Rik Mayall was part of everyone's childhood | Liam Lonergan will miss the bickering, the mannerisms – and the smut

Rik Mayall was part of everyone's childhood

Liam Lonergan will miss the bickering, the mannerisms – and the smut

A lot of people are saying that Rik - Rik, with the carbonated stare and body movements that were charged by a theatrical dyskinesia - was a frequent visitor of their childhood and teenage years. Whether he was pouring Vim down Sir Adrian Dangerous’s throat, ripping up Neil’s O-level notes or smearing dog shit on the arm of a sofa, he was there. But he wasn’t just a Cat In The Hat who allowed the youngsters to indulge their carnival impulses while the megabeasts were away. He WAS childhood.

It's childhood that's full of gurning and spastic thrusting; it’s childhood that’s built on fragile megalomania and 'Hands up who likes me?'; it’s Ritchie 'Smelly Pants' Mayall and 'I live with my Mum / She gets on my wick / And when I’m told off / I’m deliberately sick.'

I underestimated how many of his character’s mannerisms have been absorbed by my friends and I. Bill Bailey, in a 2007 issue of the now defunct magazine, The Word, talked about comedy dynamics and how those that involved people who were tethered together in a damaged union were perfect fodder for comedy. He cites Bottom as an example.

Ritchie and Eddie, conceived as the cruder cousins to Vladimir and Estragon from Waiting For Godot, are characters that spend their days engaged in 'vivid, almost conjugal bickering'. Writer Roger Wilmut elaborates on this: 'The idea of people who argue […] without achieving anything other than a complete waste of time seems to be one of Mayall or Edmonson’s major obsessions, which has surfaced frequently in the course of their careers.'

Also, like Beckett’s protagonists, they occupy an existentialist terrain which hints at the stasis of collapsed time. 11 Mafeking Parade, Hammersmith was their desert fringe; their polluted cocoon that isolated them from the rest of the world. This was born out of Rik Mayall and Adrian Edmonson’s love for Beckett – a love that, in 1979, developed into Beckettian skits which they performed at Woolwich Tramshed. Edmonson: "Anyone who’d read Beckett would find them hysterically funny, but anyone who hadn’t wouldn’t know what the fuck was going on. There were jokes like – this isn’t actually one of them – “What’s the time?” – “Yes, it is.” It was as bad as that.'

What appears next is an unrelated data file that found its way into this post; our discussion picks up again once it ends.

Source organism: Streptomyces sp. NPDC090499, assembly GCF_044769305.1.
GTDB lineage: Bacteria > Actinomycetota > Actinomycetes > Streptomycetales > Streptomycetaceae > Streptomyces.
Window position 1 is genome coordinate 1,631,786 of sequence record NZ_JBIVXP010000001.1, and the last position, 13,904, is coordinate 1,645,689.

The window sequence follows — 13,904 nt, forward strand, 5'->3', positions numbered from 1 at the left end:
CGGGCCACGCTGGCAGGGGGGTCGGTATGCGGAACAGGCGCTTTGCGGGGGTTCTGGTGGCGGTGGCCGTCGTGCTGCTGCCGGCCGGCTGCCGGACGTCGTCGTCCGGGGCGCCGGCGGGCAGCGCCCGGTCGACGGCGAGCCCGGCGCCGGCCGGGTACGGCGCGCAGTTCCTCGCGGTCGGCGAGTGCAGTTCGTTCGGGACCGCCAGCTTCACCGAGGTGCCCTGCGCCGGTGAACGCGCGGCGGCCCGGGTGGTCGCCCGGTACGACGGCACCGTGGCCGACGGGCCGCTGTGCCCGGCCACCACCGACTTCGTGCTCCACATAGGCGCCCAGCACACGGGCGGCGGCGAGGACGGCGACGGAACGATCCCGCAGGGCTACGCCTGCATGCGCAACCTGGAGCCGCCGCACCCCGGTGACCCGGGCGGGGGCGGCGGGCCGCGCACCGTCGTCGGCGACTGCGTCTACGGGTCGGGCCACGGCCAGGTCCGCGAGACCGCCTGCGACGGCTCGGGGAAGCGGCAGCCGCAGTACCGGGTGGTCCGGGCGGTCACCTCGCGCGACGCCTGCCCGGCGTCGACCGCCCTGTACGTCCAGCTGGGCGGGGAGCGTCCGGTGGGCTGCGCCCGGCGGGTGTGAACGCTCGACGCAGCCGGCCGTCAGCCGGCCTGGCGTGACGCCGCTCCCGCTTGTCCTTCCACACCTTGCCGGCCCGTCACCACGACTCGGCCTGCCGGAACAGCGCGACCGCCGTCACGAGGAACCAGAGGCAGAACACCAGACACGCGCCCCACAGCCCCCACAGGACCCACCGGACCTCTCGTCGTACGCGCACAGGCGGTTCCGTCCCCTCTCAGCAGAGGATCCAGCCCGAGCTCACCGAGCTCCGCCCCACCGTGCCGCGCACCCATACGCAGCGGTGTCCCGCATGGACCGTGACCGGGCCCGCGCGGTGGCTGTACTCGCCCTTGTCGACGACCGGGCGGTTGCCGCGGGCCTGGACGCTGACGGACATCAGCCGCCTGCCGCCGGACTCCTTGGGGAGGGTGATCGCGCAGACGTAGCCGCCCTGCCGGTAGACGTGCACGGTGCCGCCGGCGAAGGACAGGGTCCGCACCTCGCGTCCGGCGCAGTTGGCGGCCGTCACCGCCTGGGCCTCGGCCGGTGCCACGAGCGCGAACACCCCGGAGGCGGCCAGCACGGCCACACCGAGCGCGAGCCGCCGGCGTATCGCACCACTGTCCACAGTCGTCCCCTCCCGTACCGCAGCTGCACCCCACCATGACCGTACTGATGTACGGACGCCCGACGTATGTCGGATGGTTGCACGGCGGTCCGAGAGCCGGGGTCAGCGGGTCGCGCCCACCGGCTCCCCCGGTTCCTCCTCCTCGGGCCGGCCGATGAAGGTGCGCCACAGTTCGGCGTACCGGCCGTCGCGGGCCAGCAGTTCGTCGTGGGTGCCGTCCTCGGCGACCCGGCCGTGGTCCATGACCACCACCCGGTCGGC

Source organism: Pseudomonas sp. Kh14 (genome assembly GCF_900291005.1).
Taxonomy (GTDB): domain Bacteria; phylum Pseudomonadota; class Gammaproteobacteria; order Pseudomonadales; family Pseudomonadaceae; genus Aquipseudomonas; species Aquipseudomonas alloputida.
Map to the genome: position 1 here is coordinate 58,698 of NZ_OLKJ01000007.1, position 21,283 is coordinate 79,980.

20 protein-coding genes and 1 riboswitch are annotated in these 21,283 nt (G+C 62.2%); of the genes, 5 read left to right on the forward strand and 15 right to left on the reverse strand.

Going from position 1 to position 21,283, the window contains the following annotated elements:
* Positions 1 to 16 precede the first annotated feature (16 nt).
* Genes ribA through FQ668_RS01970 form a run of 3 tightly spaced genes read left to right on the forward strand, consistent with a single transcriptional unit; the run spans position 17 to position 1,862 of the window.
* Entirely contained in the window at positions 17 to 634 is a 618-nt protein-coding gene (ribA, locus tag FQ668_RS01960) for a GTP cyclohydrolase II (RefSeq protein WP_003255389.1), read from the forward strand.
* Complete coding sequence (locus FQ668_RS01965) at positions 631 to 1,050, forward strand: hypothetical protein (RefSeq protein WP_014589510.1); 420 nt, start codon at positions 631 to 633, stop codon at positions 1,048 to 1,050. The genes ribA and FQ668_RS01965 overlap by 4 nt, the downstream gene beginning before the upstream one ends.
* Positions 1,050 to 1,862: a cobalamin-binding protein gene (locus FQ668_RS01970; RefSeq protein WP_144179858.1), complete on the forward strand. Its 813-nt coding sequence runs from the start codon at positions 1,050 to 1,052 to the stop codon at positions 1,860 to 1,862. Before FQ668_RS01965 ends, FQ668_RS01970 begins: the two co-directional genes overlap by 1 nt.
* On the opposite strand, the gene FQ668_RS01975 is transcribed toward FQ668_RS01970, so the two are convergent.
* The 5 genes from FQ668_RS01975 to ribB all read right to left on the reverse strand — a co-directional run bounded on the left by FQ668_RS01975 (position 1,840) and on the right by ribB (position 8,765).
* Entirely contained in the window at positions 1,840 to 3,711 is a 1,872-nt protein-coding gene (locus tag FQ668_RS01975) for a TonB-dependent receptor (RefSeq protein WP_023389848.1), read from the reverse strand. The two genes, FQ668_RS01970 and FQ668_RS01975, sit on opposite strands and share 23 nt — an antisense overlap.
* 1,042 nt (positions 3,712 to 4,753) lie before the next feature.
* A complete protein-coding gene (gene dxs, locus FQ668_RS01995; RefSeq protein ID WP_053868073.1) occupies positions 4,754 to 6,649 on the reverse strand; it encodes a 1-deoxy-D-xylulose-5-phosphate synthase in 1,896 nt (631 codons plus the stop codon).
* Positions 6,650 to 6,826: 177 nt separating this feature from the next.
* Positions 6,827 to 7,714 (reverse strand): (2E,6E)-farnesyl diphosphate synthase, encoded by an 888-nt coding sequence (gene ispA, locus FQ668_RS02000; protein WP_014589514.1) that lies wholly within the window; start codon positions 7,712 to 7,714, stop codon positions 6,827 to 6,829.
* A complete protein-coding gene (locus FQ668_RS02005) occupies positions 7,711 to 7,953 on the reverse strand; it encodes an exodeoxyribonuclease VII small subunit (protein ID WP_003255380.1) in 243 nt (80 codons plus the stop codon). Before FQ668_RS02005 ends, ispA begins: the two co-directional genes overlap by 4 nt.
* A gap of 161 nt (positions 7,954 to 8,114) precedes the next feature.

I’ve been inextricably bound to my close circle since I was four years old. When we were in the same cocoon, having the same bickering matches that spun out in to absurdist dialogue or gesture (including the time my friend smeared Savlon on his arsehole and shouted 'Is this what real life is?'). Mayallisms were part of a shared language. The lascivious sneer that suggests he’s going to use his teeth to check the thread count of her 'smashing blouse'. The pulled-up underpants. The rollings Rs and the affected diction (ag. pronouncing sandwiches as 'SAND-witches'). The clenched-arse-walk and flapping hands when he gets over excited before a game of chess ('Oooo, I feel just like Noel Wilde today!') These were all part of it.

In his blog post about Mayall, Robin Ince wrote that he was good at playing 'deluded virgins' because he seemed to be possessed with the dirty, naughty curiosity of little boys watching porn at a sleep over.

They’re acquainted with smut – it’s part of pretending they are grown-ups - but still fundamentally innocent. The reason I was crying my eyes out yesterday was because losing Rik was like losing that. The barely constructed tenement in the barren estate – an image that features in the opening of Bottom – now only has one glum looking face glaring out of the window.

So Rik is gone and I'll leave you with this:

'Night night. Sleep tight. Hope the bed bugs do not bite. If they do, do a poo, put it in the Cornish stew. Into the Ambulance, dring dring dring, fish trousers elephant in Peking. Saw a busy bee, tiddle diddle dee, Daddy's an accountant just like me. Night night God bless.'

Published: 10 Jun 2014

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